aqsalose calculates a base rate for regime change in Russia. Based on historical precedent, Putin's grip on power doesn't look to bad in the short term.
Joker also looks at the base rate of sieges—they last longer than a month. Based on this, he gave a 1% chance of Kiev falling at a time when the Metaculus aggregate was at ~65%.
Manifold Markets discusses their market mechanics (a) (technical). Prediction markets need a way to match bets between users. In modern times, they do so by betting against a central automated market-maker, but different algorithms determine the specifics. Manifold Markets tells how they started with Dynamic Parmimutuel, considered the logarithmic market scoring rule, and ended up with a less elegant constant product market maker.
Insight predictions (a) continues to have the guts to ask the important questions, such as: "Will Russia Conquer the Donbass by the End of July 2022?". Though liquidity (the opportunity to trade on both sides of a question) is a bit thin.
The ¿founder? of Insight Predictions also objected (a) to me characterizing them as "possibly but most likely not" a scam in a previous newsletter. One of the key elements that made me suspicious was that he had previously remained anonymous. But he has now de-anonymized himself, and he turns out to be Douglas Campbell, who previously served in Obama’s Council of Economic Advisors.
Polymarket has been offering rewards for trading (a). Trading incurs a fee, but trading rewards are higher, which incentivizes wash trading (trading back-and-forth at high volumes.) The thing is, Polymarket developers are not stupid, so I'm guessing that they are doing this because they want the volume to be as high as possible, ¿possibly to impress or appease investors? The non-nefarious explanation is that they deeply want to attract new traders and keep the engagement of old ones, and are ok paying "wash" traders as the cost of doing business. (edit: apparently not the case, will issue a correction in the next issue)
In any case, I have downgraded my estimates (a) of Polymarket prediction quality as a function of volume for Metaforecast. Metaforecast (a) itself is doing great, with a bit over 15k views a month. I've also recently hired an extremely competent developer (a) to continue working on the project. So far, he has been leaving the codebase in a much better position, solidifying and professionalizing parts that were previously more glued together with ducktape. Feature ideas are welcome!
In particular, there is an oft-cited refrain that "superforecasters are 30% better than experts with access to classified information". But the authors find that a large share of the difference may boil down to different aggregation methods: "The forecaster prediction market performed about as well as the intelligence analyst prediction market; and in general, prediction pools outperform prediction markets in the current market regime (e.g. low subsidies, low volume, perverse incentives, narrow demographics)."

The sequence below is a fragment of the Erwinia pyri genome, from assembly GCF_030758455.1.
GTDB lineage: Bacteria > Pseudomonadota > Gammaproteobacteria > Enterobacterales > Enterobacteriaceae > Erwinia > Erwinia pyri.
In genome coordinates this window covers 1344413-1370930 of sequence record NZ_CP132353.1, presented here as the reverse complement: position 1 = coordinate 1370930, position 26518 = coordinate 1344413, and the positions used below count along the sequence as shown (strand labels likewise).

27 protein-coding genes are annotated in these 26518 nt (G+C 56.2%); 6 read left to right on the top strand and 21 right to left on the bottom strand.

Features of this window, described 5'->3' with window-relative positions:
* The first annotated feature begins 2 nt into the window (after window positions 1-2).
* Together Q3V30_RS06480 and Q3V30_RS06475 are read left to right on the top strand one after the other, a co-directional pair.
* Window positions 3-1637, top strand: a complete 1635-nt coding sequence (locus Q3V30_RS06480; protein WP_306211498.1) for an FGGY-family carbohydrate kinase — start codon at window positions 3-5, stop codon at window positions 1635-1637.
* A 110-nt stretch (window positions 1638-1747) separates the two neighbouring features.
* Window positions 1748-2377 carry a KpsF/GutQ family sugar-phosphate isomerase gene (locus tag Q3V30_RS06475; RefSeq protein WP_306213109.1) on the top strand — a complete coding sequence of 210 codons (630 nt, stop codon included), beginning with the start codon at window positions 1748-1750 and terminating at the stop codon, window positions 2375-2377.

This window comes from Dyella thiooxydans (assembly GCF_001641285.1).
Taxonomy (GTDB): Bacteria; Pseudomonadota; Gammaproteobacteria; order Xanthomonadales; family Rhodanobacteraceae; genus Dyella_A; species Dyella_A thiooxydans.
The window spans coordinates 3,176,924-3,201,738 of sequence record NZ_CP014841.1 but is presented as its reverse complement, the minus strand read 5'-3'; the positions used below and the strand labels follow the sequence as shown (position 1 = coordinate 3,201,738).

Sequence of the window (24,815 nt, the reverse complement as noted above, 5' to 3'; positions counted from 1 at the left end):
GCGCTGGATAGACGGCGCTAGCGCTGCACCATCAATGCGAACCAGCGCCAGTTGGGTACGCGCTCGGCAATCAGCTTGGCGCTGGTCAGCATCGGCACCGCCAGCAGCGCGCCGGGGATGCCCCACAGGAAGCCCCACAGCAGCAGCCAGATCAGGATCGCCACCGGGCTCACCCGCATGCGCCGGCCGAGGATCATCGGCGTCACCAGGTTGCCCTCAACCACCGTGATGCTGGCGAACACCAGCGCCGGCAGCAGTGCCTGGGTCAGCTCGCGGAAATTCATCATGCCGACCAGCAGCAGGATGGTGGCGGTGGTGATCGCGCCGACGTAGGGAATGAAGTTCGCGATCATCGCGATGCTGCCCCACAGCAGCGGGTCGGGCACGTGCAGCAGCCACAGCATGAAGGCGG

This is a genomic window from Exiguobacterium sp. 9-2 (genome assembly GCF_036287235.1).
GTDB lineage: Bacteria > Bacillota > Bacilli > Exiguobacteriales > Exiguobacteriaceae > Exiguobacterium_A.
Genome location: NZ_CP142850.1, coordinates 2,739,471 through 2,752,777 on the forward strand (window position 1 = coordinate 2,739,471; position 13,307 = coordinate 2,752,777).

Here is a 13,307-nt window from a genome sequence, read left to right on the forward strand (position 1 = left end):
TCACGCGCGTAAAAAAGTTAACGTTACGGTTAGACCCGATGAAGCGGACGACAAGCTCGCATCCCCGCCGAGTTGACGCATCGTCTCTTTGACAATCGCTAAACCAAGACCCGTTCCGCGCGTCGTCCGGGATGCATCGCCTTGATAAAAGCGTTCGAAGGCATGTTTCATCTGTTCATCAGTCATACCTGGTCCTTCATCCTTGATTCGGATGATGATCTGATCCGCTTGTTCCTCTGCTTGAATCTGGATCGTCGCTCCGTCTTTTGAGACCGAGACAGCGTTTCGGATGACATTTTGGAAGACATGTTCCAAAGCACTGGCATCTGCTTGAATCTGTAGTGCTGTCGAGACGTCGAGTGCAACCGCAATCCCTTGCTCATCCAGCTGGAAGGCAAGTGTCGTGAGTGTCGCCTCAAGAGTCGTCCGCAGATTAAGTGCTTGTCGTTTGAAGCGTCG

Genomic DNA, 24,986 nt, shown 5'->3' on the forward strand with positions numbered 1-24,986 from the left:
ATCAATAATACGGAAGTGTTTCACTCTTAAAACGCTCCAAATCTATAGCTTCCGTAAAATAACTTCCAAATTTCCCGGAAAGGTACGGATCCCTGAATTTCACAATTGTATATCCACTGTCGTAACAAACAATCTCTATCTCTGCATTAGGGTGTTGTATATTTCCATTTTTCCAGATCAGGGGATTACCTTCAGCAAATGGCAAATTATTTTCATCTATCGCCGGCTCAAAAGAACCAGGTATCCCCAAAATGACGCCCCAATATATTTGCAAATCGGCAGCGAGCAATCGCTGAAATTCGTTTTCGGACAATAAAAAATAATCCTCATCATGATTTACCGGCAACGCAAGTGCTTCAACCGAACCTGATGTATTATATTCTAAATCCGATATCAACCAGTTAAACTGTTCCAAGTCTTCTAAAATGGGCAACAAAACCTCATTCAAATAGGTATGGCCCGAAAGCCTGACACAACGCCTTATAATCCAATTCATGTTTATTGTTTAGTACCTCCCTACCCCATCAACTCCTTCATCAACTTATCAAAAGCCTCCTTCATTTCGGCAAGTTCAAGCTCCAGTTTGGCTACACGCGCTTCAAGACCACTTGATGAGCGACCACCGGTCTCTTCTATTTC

The CEO of Good Judgment Inc answers in the comments (a): "These claims about Superforecasting are eye-catching. However, it's difficult to draw any conclusions when most of the research cited doesn't in fact include Superforecasters". But this seems inconsistent with the eye-catching 30% claim on Good Judgment's own website.
My forecasting group recently estimated the risks of nuclear war (a). We arrived at a 24 in a million chance that an "informed and unbiased" Londoner would be hit by a nuclear blast in the next month. This estimate was picked up by Scott Alexander (a) and the Spanish press (a)
Now a subject matter expert who served as deputy staff director of the Senate Committee on Foreign Relations where he worked on approval of the New START agreement, criticized our estimates (a). Our answer can be seen in the comments (a).
I argue that advances in short-range forecasting (particularly in quality of predictions, number of hoursted, and the quality and decision-relevance of questions) can be robustly and significantly useful for existential risk reduction, even without directly improving our ability to forecast long-range outcomes, and without large step-change improvements to our current approaches to forecasting itself (as opposed to our pipelines for and ways of organizing forecasting efforts).
To do this, I propose the hypothetical example of a futuristic EA Early Warning Forecasting Center. The main intent is that, in the lead up to or early stages of potential major crises (particularly in bio and AI), EAs can potentially (a) have several weeks of lead time to divert our efforts to respond rapidly to such crises and (b) target those efforts effectively.
Lastly, I really enjoyed two prediction-market related April Fool's jokes: Using prediction markets to generate LessWrong posts (a) and Anti-Corruption Market (a). I'm also rather proud of my own April Fool's: Forecasting Newsletter: April 2222 (a).
Note to the future: All links are added automatically to the Internet Archive, using this tool (a). "(a)" for archived links was inspired by Milan Griffes (a), Andrew Zuckerman (a), and Alexey Guzey (a).
y en el mundo, en conclusión,
todos sueñan lo que son,
aunque ninguno lo entiende.
and in the world, in conclusion,
they all dream what they are
although none of them understands it
Fragment of Segismundo’s monologue, in La vida es sueño, from Spanish playwright Calderón de la Barca.